The general form of the results reflects the recommended synchronisation thresholds given in Recommendation J.100 of the ITU, i.e. 20 milliseconds for audio lead and 40 milliseconds for audio lag. This recommendation provides a fixed figure for all content types and is intended to ensure that synchronisation errors remain imperceptible. This approach is suitable for the specification of broadcast systems.

However, it has been found that synchronisation error detection is greater for a long visual cue than for a short visual cue or a visual speech cue. FIG. 4 shows the results for these two stimulus types, and for a “talking head”, which is a special case because human subjects are highly specialised for speech perception compared with more general content. The two non-speech sound stimuli selected were both relatively abrupt, as these make greater demands on synchronisation than would a continuous noise.

These are shown on a single graph for ease of comparison.

The key features of these results are:

(i) The general trend in error detection asymmetry is apparent for all stimulus types .

(ii) The duration/distinctness of the long (“axe”) stimulus, in which the object generating the sound appears, and then remains in view, results in greater probability of error detection than for the shorter (“pen”) stimulus, in which the object appears with the sound but rapidly goes out of view again.

(iii) Error detection for the speech (“Marilyn”) stimulus is consistent with the other two stimuli when the audio lags the video, but is greater than for either of the other stimuli when the audio leads the video.

The probability of synchronisation error detection therefore varies with the duration and distinctness of the visual stimulus. Moreover, there is a high sensitivity to synchronisation errors in speech when the audio signal leads the video. This latter result was not expected, since it has been previously argued that during speech perception it is not possible to resolve the timing of “error” events more accurately than the duration of the semantic elements of the speech stream, see for example Chapter 7 in [Handel, S. “Listening: an introduction to the perception of auditory events”, MIT Press, 1989]. It appears in practice that, perhaps due to the short duration of certain semantic units such as consonant onsets, subjects are very sensitive to audio lead synchronisation errors with talking-head/speech stimuli.

Claims (12)

1. A method of determining the subjective quality of an audio-visual stimulus, comprising:
measuring the actual synchronisation errors between the audio and visual elements of the stimulus;
identifying characteristics of audio and visual cues in th stimulus that are indicative of the significance of synchronization errors;
generating a measure of subjective quality from said synchronisation errors and characteristics;
analysing the audio and visual elements of the stimulus for the presence of said characteristic features indicative of the significance of synchronisation errors; and
modifying the measure of subjective quality derived from the synchronisation errors and characteristics according to whether said characteristics features are present.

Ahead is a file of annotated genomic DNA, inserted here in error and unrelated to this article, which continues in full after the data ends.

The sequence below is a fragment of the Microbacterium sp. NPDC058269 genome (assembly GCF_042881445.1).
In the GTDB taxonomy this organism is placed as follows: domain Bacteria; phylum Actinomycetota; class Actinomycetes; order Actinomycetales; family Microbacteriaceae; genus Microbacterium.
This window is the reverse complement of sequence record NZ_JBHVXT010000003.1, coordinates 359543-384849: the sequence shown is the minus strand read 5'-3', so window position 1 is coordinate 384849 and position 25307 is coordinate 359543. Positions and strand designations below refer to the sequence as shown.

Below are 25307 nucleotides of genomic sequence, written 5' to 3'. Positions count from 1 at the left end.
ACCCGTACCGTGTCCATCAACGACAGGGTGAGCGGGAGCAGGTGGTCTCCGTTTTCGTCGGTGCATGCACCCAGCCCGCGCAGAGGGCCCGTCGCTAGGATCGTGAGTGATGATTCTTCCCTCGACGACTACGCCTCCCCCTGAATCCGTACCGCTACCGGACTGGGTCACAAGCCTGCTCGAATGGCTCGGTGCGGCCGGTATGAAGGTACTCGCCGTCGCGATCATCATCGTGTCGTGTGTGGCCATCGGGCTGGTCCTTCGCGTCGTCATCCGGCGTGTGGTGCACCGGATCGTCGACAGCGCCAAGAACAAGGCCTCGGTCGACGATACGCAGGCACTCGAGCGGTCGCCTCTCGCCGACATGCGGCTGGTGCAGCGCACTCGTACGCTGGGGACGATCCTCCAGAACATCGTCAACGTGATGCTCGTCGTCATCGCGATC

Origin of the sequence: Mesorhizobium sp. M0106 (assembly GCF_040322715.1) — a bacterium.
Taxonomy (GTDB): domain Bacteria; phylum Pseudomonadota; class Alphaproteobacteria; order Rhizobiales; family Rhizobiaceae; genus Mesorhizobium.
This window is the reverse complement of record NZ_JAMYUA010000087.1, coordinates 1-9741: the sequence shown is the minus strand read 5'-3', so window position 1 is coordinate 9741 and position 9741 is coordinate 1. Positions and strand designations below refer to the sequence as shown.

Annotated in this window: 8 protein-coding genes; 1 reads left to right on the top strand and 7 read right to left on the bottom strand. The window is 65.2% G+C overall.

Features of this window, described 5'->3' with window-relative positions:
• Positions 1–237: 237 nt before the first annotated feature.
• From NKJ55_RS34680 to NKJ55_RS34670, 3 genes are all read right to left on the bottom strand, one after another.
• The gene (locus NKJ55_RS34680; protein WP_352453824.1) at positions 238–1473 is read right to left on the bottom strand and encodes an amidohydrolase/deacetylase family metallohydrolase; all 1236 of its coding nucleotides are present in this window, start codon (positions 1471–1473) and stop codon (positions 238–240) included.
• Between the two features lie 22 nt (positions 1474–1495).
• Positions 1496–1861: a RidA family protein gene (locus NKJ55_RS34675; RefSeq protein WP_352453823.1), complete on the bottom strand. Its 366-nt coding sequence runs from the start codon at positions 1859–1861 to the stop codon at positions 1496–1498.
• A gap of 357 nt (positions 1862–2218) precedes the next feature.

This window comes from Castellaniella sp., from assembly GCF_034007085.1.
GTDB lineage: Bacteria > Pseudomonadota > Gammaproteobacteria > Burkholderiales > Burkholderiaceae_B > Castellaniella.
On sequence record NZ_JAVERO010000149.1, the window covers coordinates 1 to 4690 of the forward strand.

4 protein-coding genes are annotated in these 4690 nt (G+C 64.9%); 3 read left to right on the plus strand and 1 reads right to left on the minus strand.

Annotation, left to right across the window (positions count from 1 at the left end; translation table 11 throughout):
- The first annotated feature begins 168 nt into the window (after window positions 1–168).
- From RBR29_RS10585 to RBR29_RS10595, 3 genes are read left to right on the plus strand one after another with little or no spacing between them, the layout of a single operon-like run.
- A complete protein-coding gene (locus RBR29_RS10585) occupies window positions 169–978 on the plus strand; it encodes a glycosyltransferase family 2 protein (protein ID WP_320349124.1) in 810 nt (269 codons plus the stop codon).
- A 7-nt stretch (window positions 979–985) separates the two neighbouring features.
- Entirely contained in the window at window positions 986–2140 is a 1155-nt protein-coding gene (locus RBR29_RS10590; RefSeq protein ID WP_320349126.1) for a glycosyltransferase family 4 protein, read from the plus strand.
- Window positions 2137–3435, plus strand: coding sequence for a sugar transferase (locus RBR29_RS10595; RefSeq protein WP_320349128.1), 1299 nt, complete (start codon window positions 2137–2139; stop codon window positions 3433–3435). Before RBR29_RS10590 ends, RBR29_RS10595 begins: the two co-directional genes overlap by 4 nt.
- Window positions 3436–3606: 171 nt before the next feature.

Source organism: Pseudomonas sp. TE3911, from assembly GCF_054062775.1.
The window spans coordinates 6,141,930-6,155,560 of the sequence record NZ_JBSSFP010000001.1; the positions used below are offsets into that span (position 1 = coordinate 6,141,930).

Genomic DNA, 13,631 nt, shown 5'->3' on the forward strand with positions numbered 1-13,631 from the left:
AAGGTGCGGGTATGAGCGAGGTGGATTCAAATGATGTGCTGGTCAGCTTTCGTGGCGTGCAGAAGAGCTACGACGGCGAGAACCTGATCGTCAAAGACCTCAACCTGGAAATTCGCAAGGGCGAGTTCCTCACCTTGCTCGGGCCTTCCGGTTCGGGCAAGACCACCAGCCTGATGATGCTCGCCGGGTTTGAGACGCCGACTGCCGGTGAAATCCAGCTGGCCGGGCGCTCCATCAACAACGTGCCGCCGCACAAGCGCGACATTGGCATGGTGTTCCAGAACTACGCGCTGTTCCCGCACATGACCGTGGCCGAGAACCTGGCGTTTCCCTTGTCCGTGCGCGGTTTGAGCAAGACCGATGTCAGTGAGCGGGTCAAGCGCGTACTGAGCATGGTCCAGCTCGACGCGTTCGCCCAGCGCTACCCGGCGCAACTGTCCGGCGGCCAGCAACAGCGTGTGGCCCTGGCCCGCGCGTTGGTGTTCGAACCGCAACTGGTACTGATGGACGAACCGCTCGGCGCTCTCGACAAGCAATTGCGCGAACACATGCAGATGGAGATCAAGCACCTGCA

2. A method according to claim 1, wherein the characteristics of the audio and visual cues are used to generate one or more synchronisation error tolerance values.
3. A method as claimed in claim 2, wherein the audio-visual stimulus is monitored for occurrences of synchronisation errors exceeding said tolerances values.
4. A method according to claim 3, wherein the means generating the stimulus is controlled to maintain the synchronisation in a predetermined relationship with the said tolerance values.
5. A method according to claim 4, wherein the resulting measure of subjective quality is used to control the operation of an avatar animation process.
6. Apparatus for determining the subjective quality of an audio-visual stimulus, comprising:
means for measuring the actual synchronisation errors between the audio and visual elements of the stimulus;
means for identifying characteristics of audio and visual elements of the stimulus that are indicated of the significance of synchronisation errors;
means for generating a measure of subjective quality from said synchronisation errors and characteristics;
means for analysing the audio and visual elements of the stimulus for the presence of said characteristics features indicative of the significance of synchronisation errors; and
means for modifying the measure of subjective quality derived from the synchronisation errors and characteristics according to whether said characteristic features are present.
7. Apparatus according to claim 6, wherein the means for identifying cue characteristics generates one or more synchronisation error tolerance values.
8. Apparatus as claimed in claim 7, comprising means for monitoring the audio-visual stimulus for occurrences of synchronisation errors exceeding said tolerance values.
9. Apparatus according to claim 8, comprising means for controlling the means generating the stimulus to maintain the synchronisation in a predetermined relationship with the said tolerance values.
10. Apparatus according to claim 9, further comprising animation process means controlled by the subjective quality measurement means to generate an animated image.
11. A method according to claim 1, wherein the audio-visual stimulus is a “talking-head.”
12. An apparatus according to claim 6, wherein the audio-visual stimulus is a “talking-head.”